6

On OpenBSD and with OpenBSD's cron and crontab, is it possible to store the crontab(5) of a user in a git repository of the same user?

What would be the proper way to accomplish something like this?

(To steer the answer into the correct direction, I would not be opposed to changing some permissions in the system, although I'd rather not have to recompile the binaries, nor violate any good security paradigms.)

  • I can't speak for OpenBSD, but every other Unix I know stores the user crontabs centrally; on the assumption that OpenBSD's stock cron does not support git natively, and given that you don't want to recompile binaries, it seems to me that you're stuck having to store copies of user crontabs in git, knowing that they could stray from the actual crontabs. – Jeff Schaller Sep 13 '15 at 20:41
  • @JeffSchaller, so, is it not allowed to have symlinks or some such? the reason I'm asking at all is that the cron directory's permissions are set in such a way that the users themselves cannot access their own crontabs through the filesystem. – cnst Sep 13 '15 at 21:20
  • Based on my understanding of cvsweb.openbsd.org/cgi-bin/cvsweb/~checkout~/src/usr.sbin/cron/… it looks to me like crontab(1) wants to manage that central file itself. – Jeff Schaller Sep 13 '15 at 22:05
6

All users' crontabs are stored in a single directory, and users can't access that directory directly, they need to use the privileged command crontab.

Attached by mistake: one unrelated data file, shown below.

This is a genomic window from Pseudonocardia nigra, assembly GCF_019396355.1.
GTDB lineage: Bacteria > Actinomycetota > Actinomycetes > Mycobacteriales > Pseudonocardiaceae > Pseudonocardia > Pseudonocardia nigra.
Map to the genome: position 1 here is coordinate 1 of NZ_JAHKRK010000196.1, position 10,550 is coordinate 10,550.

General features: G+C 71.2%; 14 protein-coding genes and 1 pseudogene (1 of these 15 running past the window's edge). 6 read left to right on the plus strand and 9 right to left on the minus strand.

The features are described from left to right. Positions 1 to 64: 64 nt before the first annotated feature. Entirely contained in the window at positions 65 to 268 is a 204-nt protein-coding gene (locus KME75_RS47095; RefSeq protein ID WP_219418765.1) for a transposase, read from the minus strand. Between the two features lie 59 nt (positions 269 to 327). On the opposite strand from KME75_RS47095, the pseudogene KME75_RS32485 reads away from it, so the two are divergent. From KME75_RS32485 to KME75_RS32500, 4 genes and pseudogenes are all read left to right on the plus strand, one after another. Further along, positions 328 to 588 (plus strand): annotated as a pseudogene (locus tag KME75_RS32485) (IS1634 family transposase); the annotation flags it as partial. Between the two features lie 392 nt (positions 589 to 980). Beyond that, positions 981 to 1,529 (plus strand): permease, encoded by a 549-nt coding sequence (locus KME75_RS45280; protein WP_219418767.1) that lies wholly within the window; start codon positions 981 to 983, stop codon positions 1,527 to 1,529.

Instead of storing the actual crontab file in version control, write a commit hook that runs crontab to push the latest version.

crontab "$HOSTNAME.crontab"

The simplest hook would be a post-commit hook. Run git rev-parse --abbrev-ref HEAD to find the current branch and git show --format=format: --name-status HEAD.

#!/bin/sh
commit=$(git rev-parse HEAD)
branch=$(git rev-parse --name-status "$commit")
git show --format=format: --name-status "$commit" |
while read -r status filename; do
  if [ "$branch" = "master" ] &&
     [ "$status" = "A" -o "$status" = "M" ] &&
     [ "$filename" = "crontabs/$HOSTNAME.crontab" ]; then
    crontab "$filename"
  fi
done

This doesn't handle merges or rebases, and doesn't register anything in the history if crontab fails. There's a bit of a paradigm clash here since git fundamentally has multiple branches but there's only a single crontab on a given machine at any given time. For added robustness, you might prefer to have a dedicated branch for live crontabs, and merge to that branch when you change the crontab file on your working branch.

  • Great idea! Do you by any chance have any advice of what's going to happen if there are any errors present? E.g., how would you make sure that the file is syntactically correct without doing a commit (ideally either to git or to crontab), or to make sure git doesn't commit if the file is rejected by crontab? Ideally, it'd be great if all of this was sync'ed such that the commit time could make it relatively easy to determine (in most cases apart from the race conditions) whether or certain jobs were running at certain times. Also, wouldn't your example cause all entries be appended? – cnst Sep 14 '15 at 0:36